But...and I promise this post will end soon....but there was this simple test she did every morning (as soon as she woke up before getting out of bed) that was used to measure her thyroid function. Basically what you do is check your basal body temp immediately upon awakening and follow these simply steps:

1. Keep a thermometer by your bedside so you can take your temp before getting out of bed in the morning. (It is important to move as little as possible while taking your temp.)
2. Shake down the thermometer to read less than 92.0 deg (unless you have a digital, which I recommend.)
3. Upon awakening in the morning, take your auxiliary (armpit) temp for at least ten minutes.
4. Record your temp.

Repeat these steps for four days. (Menstruating women should record their temp on the second, third, fourth, and fifth days of their periods.) Calculate your average temp for four days. A normal metabolic rate will produce a waking temp of between 97.8 and 98.2 deg F. Temp below 97.8 may indicate, at the very least, subclinical hypothyroidism. Temperatures higher than 98.6 may reflect hyperthyroidism.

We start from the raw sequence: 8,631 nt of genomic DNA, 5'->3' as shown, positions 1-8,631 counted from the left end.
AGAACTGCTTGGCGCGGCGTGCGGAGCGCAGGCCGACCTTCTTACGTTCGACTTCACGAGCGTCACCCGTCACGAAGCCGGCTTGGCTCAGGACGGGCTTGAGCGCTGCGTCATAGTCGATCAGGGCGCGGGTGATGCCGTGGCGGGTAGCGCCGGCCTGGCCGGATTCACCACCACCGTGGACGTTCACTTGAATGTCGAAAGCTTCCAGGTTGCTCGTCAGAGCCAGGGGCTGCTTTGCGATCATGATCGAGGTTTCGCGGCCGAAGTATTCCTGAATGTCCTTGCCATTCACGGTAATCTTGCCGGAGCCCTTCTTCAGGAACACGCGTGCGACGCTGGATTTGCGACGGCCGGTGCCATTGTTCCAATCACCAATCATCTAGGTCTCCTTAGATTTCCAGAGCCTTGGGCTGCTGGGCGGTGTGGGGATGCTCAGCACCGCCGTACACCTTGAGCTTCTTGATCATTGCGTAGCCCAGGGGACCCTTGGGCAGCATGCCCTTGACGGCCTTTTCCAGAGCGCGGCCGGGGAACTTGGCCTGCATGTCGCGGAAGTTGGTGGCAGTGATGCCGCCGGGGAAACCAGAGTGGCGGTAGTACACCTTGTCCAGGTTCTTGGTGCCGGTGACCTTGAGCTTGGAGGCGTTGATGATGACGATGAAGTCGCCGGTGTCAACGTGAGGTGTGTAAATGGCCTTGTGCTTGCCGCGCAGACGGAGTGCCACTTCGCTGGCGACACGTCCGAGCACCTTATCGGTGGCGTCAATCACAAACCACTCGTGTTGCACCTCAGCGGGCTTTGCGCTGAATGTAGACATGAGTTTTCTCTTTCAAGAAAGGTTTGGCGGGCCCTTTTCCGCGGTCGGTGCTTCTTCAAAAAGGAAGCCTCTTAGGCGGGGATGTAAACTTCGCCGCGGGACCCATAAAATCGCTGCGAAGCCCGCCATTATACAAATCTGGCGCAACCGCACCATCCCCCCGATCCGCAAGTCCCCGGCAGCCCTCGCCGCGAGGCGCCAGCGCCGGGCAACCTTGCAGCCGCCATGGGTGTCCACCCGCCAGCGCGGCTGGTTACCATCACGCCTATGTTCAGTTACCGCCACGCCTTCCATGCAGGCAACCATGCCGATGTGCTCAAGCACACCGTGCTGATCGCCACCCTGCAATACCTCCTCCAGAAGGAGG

Here's more:
We know thyroid hormone increases the utilization of carbs and fat from food, and the rate of protein synthesis. It stimulates the appetite and the movement of food through the digestive tract. In the presence of thyroid hormone, muscle catabolism increases, which increases the resting metabolic rate (muscle burns more energy than fat). Thyroid hormone also increases the sensitivity of skeletal muscle to impulses from the spinal cord. (An excess of thyroid hormone is known to cause tremors, and a deficiency results in sluggish muscle response.) Thyroid hormone increases the uptake of oxygen into the cells, which speeds aerobic respiration. Finally, thyroid hormone actually increases the number of mitochondria within the cells.

As mentioned, the endocrine glands are in constant communication, not only with each other, but also with the nervous and immune systems. In conjunction with the pituitary gland, thyroid hormones influence almost every function in the body, as metabolism establishes the official temp at which systems operate. Because the thyroid gland's work involves interaction with many body systems, it is particularly sensitive to influences that can disrupt its proper functioning.

So what does all this have to do with IF?